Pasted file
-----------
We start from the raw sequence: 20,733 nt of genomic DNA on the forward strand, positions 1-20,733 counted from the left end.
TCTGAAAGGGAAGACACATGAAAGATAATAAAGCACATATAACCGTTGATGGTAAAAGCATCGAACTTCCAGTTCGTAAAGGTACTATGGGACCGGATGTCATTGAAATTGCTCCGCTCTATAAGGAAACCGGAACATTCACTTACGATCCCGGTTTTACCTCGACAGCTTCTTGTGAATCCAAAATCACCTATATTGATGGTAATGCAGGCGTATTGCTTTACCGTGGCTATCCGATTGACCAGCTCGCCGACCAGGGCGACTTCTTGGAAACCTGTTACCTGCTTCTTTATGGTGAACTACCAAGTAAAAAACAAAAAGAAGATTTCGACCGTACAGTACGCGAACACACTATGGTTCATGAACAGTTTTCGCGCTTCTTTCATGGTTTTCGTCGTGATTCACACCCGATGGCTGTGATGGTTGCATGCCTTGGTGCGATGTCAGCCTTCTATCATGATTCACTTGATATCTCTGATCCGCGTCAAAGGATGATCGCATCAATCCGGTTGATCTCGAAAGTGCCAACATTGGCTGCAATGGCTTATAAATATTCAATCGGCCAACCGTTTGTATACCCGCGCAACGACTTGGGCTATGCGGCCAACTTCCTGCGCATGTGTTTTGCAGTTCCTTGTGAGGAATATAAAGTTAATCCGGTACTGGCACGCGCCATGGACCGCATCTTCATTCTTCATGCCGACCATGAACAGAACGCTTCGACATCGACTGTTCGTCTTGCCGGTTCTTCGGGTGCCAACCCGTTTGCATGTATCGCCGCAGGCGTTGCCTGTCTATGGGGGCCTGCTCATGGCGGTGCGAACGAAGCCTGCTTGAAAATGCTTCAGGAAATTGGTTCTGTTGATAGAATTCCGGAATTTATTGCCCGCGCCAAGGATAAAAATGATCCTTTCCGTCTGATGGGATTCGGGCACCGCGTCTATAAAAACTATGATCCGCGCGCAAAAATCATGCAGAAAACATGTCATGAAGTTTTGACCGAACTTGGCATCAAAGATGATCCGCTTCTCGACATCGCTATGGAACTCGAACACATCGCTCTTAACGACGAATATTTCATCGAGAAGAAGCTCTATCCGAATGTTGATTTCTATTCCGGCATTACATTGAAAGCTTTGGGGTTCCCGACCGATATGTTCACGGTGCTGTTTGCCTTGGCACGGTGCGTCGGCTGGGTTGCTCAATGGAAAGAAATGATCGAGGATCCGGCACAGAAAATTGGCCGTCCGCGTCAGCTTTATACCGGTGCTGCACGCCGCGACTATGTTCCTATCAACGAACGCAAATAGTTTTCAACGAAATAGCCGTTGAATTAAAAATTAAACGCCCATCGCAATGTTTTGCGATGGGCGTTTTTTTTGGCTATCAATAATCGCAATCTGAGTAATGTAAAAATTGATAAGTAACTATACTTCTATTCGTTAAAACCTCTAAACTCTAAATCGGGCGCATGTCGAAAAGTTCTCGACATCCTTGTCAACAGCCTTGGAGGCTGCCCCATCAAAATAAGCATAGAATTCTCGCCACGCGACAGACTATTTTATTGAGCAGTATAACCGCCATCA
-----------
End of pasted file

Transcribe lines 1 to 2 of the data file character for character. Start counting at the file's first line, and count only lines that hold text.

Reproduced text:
We start from the raw sequence: 20,733 nt of genomic DNA on the forward strand, positions 1-20,733 counted from the left end.
TCTGAAAGGGAAGACACATGAAAGATAATAAAGCACATATAACCGTTGATGGTAAAAGCATCGAACTTCCAGTTCGTAAAGGTACTATGGGACCGGATGTCATTGAAATTGCTCCGCTCTATAAGGAAACCGGAACATTCACTTACGATCCCGGTTTTACCTCGACAGCTTCTTGTGAATCCAAAATCACCTATATTGATGGTAATGCAGGCGTATTGCTTTACCGTGGCTATCCGATTGACCAGCTCGCCGACCAGGGCGACTTCTTGGAAACCTGTTACCTGCTTCTTTATGGTGAACTACCAAGTAAAAAACAAAAAGAAGATTTCGACCGTACAGTACGCGAACACACTATGGTTCATGAACAGTTTTCGCGCTTCTTTCATGGTTTTCGTCGTGATTCACACCCGATGGCTGTGATGGTTGCATGCCTTGGTGCGATGTCAGCCTTCTATCATGATTCACTTGATATCTCTGATCCGCGTCAAAGGATGATCGCATCAATCCGGTTGATCTCGAAAGTGCCAACATTGGCTGCAATGGCTTATAAATATTCAATCGGCCAACCGTTTGTATACCCGCGCAACGACTTGGGCTATGCGGCCAACTTCCTGCGCATGTGTTTTGCAGTTCCTTGTGAGGAATATAAAGTTAATCCGGTACTGGCACGCGCCATGGACCGCATCTTCATTCTTCATGCCGACCATGAACAGAACGCTTCGACATCGACTGTTCGTCTTGCCGGTTCTTCGGGTGCCAACCCGTTTGCATGTATCGCCGCAGGCGTTGCCTGTCTATGGGGGCCTGCTCATGGCGGTGCGAACGAAGCCTGCTTGAAAATGCTTCAGGAAATTGGTTCTGTTGATAGAATTCCGGAATTTATTGCCCGCGCCAAGGATAAAAATGATCCTTTCCGTCTGATGGGATTCGGGCACCGCGTCTATAAAAACTATGATCCGCGCGCAAAAATCATGCAGAAAACATGTCATGAAGTTTTGACCGAACTTGGCATCAAAGATGATCCGCTTCTCGACATCGCTATGGAACTCGAACACATCGCTCTTAACGACGAATATTTCATCGAGAAGAAGCTCTATCCGAATGTTGATTTCTATTCCGGCATTACATTGAAAGCTTTGGGGTTCCCGACCGATATGTTCACGGTGCTGTTTGCCTTGGCACGGTGCGTCGGCTGGGTTGCTCAATGGAAAGAAATGATCGAGGATCCGGCACAGAAAATTGGCCGTCCGCGTCAGCTTTATACCGGTGCTGCACGCCGCGACTATGTTCCTATCAACGAACGCAAATAGTTTTCAACGAAATAGCCGTTGAATTAAAAATTAAACGCCCATCGCAATGTTTTGCGATGGGCGTTTTTTTTGGCTATCAATAATCGCAATCTGAGTAATGTAAAAATTGATAAGTAACTATACTTCTATTCGTTAAAACCTCTAAACTCTAAATCGGGCGCATGTCGAAAAGTTCTCGACATCCTTGTCAACAGCCTTGGAGGCTGCCCCATCAAAATAAGCATAGAATTCTCGCCACGCGACAGACTATTTTATTGAGCAGTATAACCGCCATCA